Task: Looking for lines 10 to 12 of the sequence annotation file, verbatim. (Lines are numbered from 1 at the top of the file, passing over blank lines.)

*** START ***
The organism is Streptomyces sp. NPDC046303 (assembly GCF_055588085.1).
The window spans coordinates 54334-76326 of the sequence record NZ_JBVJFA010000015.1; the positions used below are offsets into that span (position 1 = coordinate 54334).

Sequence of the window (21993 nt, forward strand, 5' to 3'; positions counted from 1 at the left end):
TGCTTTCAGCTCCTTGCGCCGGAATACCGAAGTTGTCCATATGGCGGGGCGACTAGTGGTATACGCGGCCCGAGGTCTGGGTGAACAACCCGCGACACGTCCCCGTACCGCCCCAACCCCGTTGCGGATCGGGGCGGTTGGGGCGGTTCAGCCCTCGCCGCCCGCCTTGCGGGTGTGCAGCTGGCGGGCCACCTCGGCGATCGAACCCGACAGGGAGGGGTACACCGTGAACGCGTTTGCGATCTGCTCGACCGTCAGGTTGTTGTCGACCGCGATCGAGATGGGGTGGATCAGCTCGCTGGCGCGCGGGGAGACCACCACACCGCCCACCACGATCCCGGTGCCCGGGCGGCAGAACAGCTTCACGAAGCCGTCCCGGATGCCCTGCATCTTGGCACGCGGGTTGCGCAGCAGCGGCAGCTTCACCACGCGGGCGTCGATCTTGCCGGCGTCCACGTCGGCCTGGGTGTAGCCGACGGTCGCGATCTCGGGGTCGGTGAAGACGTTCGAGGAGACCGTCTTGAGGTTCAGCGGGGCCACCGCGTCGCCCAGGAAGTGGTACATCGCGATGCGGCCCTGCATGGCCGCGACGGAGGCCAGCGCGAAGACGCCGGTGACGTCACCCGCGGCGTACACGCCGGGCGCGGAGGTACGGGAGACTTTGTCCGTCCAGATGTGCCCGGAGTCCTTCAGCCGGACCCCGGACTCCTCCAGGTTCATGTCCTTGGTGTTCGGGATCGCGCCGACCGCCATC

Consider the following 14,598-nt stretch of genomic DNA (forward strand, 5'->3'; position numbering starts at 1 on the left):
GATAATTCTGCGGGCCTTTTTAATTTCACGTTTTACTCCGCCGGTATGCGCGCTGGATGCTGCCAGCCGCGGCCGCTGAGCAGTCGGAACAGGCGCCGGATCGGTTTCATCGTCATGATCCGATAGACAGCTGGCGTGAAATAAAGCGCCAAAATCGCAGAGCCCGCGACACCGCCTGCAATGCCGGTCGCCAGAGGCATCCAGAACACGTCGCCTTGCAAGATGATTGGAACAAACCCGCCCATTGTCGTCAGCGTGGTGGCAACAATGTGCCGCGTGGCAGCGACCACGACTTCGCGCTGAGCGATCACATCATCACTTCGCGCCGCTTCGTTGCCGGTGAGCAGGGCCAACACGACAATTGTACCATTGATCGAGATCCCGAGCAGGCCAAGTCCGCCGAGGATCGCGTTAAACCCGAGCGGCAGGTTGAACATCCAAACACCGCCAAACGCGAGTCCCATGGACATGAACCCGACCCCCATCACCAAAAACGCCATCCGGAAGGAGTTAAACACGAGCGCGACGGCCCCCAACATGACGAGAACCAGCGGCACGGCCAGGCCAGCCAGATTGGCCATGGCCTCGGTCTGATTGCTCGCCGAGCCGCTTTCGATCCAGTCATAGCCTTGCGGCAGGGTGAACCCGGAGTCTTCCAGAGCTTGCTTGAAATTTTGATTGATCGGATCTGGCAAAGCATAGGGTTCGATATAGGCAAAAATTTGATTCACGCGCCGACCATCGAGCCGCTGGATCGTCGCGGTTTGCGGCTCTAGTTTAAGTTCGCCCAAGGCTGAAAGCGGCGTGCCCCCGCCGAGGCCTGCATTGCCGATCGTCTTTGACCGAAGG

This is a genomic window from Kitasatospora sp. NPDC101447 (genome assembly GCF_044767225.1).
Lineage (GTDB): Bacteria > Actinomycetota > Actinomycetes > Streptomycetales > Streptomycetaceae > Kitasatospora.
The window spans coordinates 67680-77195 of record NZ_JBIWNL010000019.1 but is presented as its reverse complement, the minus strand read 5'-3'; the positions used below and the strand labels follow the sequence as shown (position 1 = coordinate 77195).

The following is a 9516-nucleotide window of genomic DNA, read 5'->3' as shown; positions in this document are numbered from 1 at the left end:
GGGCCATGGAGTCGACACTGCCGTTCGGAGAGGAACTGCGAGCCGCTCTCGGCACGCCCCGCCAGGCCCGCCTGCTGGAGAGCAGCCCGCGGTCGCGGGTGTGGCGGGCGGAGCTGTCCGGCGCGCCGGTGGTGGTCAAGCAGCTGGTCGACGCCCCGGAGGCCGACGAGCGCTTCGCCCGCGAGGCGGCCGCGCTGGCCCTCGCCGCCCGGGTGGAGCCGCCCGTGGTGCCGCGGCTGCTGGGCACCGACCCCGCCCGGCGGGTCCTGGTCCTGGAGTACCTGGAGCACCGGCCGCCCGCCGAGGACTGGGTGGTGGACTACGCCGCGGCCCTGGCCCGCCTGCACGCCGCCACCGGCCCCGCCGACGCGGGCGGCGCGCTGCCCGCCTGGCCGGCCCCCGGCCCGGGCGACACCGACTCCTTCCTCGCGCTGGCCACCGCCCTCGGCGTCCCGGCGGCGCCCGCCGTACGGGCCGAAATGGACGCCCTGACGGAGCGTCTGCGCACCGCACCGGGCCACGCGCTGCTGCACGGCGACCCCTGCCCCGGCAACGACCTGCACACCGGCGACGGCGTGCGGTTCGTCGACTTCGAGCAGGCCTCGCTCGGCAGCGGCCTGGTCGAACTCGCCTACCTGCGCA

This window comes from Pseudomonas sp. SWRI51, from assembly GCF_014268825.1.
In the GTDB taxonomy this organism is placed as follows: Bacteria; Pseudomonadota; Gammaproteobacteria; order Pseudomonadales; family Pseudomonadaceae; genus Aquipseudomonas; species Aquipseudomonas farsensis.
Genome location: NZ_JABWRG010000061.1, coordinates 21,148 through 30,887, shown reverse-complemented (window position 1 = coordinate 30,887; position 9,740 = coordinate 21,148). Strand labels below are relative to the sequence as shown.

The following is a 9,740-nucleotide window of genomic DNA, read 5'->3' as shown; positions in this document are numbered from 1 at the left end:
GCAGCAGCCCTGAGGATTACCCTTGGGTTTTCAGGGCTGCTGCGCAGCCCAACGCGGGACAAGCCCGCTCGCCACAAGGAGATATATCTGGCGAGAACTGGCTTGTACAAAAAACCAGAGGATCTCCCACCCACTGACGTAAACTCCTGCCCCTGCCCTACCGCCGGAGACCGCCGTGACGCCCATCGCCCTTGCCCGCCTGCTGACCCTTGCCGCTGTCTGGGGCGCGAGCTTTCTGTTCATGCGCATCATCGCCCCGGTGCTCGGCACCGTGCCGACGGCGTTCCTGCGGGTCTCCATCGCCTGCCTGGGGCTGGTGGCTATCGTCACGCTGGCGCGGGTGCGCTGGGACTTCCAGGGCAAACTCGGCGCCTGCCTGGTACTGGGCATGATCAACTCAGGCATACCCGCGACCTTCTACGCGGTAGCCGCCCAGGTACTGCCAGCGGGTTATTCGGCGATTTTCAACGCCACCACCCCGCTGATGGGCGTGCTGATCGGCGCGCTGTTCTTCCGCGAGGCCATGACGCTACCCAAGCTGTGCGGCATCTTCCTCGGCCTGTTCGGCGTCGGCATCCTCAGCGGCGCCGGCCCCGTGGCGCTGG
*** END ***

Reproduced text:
The following is a 9516-nucleotide window of genomic DNA, read 5'->3' as shown; positions in this document are numbered from 1 at the left end:
GGGCCATGGAGTCGACACTGCCGTTCGGAGAGGAACTGCGAGCCGCTCTCGGCACGCCCCGCCAGGCCCGCCTGCTGGAGAGCAGCCCGCGGTCGCGGGTGTGGCGGGCGGAGCTGTCCGGCGCGCCGGTGGTGGTCAAGCAGCTGGTCGACGCCCCGGAGGCCGACGAGCGCTTCGCCCGCGAGGCGGCCGCGCTGGCCCTCGCCGCCCGGGTGGAGCCGCCCGTGGTGCCGCGGCTGCTGGGCACCGACCCCGCCCGGCGGGTCCTGGTCCTGGAGTACCTGGAGCACCGGCCGCCCGCCGAGGACTGGGTGGTGGACTACGCCGCGGCCCTGGCCCGCCTGCACGCCGCCACCGGCCCCGCCGACGCGGGCGGCGCGCTGCCCGCCTGGCCGGCCCCCGGCCCGGGCGACACCGACTCCTTCCTCGCGCTGGCCACCGCCCTCGGCGTCCCGGCGGCGCCCGCCGTACGGGCCGAAATGGACGCCCTGACGGAGCGTCTGCGCACCGCACCGGGCCACGCGCTGCTGCACGGCGACCCCTGCCCCGGCAACGACCTGCACACCGGCGACGGCGTGCGGTTCGTCGACTTCGAGCAGGCCTCGCTCGGCAGCGGCCTGGTCGAACTCGCCTACCTGCGCA

This window comes from Pseudomonas sp. SWRI51, from assembly GCF_014268825.1.